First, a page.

Project Partners

  • Dr Stuart Jeffrey – Digital Design Studio (DDS), Glasgow School of Art (PI)
  • Prof Sian Jones – University of Manchester (Co-I)
  • Dr Alex Hale – the Royal Commission for Ancient and Historical Monuments in Scotland (RCAHMS) (Co-I)
  • Cara Jones – Archaeology Scotland (ACCORD project partner)
  • Dr Mhairi Maxwell – ACCORD project Post-Doctoral Research Assistant
  • Archaeology Data Service

Community Partners

ACCORD Technical Information

Where possible, low-cost or free software was used by ACCORD:

Photogrammetry

Photogrammetry is a digital 3D visualisation technology based in the principles of photography and trigonometry. Often a range of cameras, smartphones, tablets were used in the data-capture as part of the ACCORD co-production methodology. Processing used Agisoft photoscan software. All images were captured as high resolution JPEGs, aligned at high accuracy and generic pair selection. Sometimes visual markers were required for manual image alignment. A dense point cloud was then generated at medium or high quality. An arbitrary high polygon count surface mesh was then generated using the dense point cloud data. These meshes were then textured using the original JPEG images with generic and mosaic settings.

These models are available in 3D PDF format as well OBJ format (with associated material files), where avaiable X3G (3D print files) formats are also available from individual project pages.

Three-dimensional printing

Many of the models generated as part of ACCORD were 3D printed from exported Agisoft photoscan in OBJ format. The project used a Makerbot Replicator 2 printer which prints in PLA plastic. 3D print ready files are available for a number of the photogrammetric and LiDAR models created by the communities with ACCORD. They are provided in OBJ format, but in some cases as X3G and THING formats are available.

Reflectance Transformation Imaging (RTI)

Reflectance Transformation Imaging (RTI) is an interactive digital imaging tool based in photography. Data collection consisted of digital images captured using an 18-55mm Nikkor lens on a Nikon D5300 DSLR camera in controlled lighting conditions. Before any images were taken, the camera and lens settings were fixed so that each image was taken with the same focus (with no flash and images captured as high resolution JPEG) using a remote shutter release to minimise camera shake. A series of digital images were taken from a fixed position using the highlight capture technique; a static highly reflective black sphere is captured in each frame. To minimise the interference of daylight data capture sometimes took place under a tarpaulin. We used the highlight based data capture technique, requiring hand-held light sources, and processed our images using the RTI builder software available from Cultural Heritage Imaging and a polynomial texture mapping (PTM) plugin. The software RTI Builder was used to combine images into one file, which can then be viewed using the free to download RTI viewer.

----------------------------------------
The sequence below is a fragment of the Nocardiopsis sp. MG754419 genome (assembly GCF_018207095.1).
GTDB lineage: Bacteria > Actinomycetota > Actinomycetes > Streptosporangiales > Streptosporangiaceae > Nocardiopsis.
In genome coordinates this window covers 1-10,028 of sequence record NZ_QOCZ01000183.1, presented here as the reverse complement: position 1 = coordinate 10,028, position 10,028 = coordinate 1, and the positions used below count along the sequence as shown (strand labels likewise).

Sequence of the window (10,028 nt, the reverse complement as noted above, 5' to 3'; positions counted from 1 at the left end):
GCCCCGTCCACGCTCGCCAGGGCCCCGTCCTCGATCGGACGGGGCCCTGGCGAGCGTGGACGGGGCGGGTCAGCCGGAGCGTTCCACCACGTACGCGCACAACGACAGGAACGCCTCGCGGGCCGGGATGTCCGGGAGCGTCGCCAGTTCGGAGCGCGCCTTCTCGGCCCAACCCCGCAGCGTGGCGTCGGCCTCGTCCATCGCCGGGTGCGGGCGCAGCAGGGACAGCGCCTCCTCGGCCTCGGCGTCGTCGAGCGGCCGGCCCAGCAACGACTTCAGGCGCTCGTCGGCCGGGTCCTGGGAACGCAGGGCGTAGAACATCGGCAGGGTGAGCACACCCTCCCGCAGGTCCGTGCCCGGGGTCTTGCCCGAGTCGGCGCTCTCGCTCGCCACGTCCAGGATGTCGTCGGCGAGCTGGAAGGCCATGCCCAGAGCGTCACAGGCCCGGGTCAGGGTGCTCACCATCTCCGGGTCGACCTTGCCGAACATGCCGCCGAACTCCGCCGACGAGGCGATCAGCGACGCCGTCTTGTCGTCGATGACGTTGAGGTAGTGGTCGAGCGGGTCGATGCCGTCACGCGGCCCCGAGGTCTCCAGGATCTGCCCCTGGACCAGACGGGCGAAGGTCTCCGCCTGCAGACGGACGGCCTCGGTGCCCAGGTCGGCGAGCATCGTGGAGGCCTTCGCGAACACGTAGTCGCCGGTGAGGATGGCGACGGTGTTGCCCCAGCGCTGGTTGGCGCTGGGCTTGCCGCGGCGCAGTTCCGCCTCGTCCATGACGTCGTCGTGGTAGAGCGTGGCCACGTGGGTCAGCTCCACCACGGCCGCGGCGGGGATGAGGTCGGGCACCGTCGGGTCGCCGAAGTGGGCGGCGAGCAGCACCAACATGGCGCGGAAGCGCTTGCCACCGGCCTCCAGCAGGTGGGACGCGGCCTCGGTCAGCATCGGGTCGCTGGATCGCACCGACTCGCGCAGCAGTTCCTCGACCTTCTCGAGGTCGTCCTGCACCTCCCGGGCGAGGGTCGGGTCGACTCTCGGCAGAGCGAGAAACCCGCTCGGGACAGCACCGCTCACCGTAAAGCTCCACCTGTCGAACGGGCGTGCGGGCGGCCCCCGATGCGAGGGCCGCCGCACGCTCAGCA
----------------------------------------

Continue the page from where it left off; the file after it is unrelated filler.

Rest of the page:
Terrestrial Laser Scanning

For some projects ACCORD also used time of flight laser scanning, this requires expensive hardware and proprietary software to capture the data. Equipment was supplied through the project’s lead institution, the Glasgow School of Art and operated by Alastair Rawlinson, Head of Visualisation at the school’s Digital Design Studio. For reasons of equipment cost and the specialist knowledge required for the use laser scanners, it was not a preferred technology as part of ACCORD’s co-production process for most projects.

  • Hardware used - Leica C10
  • Scan data processing – Leica Cyclone
  • Scan data processing and modelling - Blender, Meshlab (both open-source freeware)

Data available from the ADS

The co-produced digital outputs of the ACCORD project are archived here in folders arranged by sub-project, named after each community group. Each folder is comprised of digital images in JPEG format, 3D digital models of a range of monument types in PDF and OBJ format (from which 3D prints can be generated), RTI files in PTM format of a range of monuments and associated metadata in a spreadsheet file. Digital documents (co-written summary statements and blog articles written by community participants originally published on https://accordproject.wordpress.com) are also included in the archives.

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All ACCORD datasets provided via the ADS are licensed under a Creative Commons CC BY 3.0 license